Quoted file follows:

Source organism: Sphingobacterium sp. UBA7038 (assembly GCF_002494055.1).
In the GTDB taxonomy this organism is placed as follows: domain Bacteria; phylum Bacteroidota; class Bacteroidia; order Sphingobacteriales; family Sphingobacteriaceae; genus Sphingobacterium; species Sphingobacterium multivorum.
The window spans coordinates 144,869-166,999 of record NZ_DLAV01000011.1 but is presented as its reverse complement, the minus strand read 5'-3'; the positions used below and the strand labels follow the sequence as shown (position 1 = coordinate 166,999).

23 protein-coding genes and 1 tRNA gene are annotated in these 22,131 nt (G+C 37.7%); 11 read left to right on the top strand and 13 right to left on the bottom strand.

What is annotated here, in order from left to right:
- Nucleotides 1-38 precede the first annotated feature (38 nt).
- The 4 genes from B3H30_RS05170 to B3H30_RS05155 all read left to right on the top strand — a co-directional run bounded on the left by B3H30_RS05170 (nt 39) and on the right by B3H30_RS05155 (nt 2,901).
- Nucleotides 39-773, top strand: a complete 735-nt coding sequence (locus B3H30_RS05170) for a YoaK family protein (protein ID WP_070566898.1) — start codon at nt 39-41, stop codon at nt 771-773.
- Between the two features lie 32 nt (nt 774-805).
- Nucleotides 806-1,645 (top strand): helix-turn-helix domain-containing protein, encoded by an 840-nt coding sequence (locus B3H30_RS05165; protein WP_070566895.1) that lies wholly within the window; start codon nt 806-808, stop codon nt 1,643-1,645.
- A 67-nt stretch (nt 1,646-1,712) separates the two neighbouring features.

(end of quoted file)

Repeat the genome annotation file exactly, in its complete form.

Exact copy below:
Source organism: Sphingobacterium sp. UBA7038 (assembly GCF_002494055.1).
In the GTDB taxonomy this organism is placed as follows: domain Bacteria; phylum Bacteroidota; class Bacteroidia; order Sphingobacteriales; family Sphingobacteriaceae; genus Sphingobacterium; species Sphingobacterium multivorum.
The window spans coordinates 144,869-166,999 of record NZ_DLAV01000011.1 but is presented as its reverse complement, the minus strand read 5'-3'; the positions used below and the strand labels follow the sequence as shown (position 1 = coordinate 166,999).

23 protein-coding genes and 1 tRNA gene are annotated in these 22,131 nt (G+C 37.7%); 11 read left to right on the top strand and 13 right to left on the bottom strand.

What is annotated here, in order from left to right:
- Nucleotides 1-38 precede the first annotated feature (38 nt).
- The 4 genes from B3H30_RS05170 to B3H30_RS05155 all read left to right on the top strand — a co-directional run bounded on the left by B3H30_RS05170 (nt 39) and on the right by B3H30_RS05155 (nt 2,901).
- Nucleotides 39-773, top strand: a complete 735-nt coding sequence (locus B3H30_RS05170) for a YoaK family protein (protein ID WP_070566898.1) — start codon at nt 39-41, stop codon at nt 771-773.
- Between the two features lie 32 nt (nt 774-805).
- Nucleotides 806-1,645 (top strand): helix-turn-helix domain-containing protein, encoded by an 840-nt coding sequence (locus B3H30_RS05165; protein WP_070566895.1) that lies wholly within the window; start codon nt 806-808, stop codon nt 1,643-1,645.
- A 67-nt stretch (nt 1,646-1,712) separates the two neighbouring features.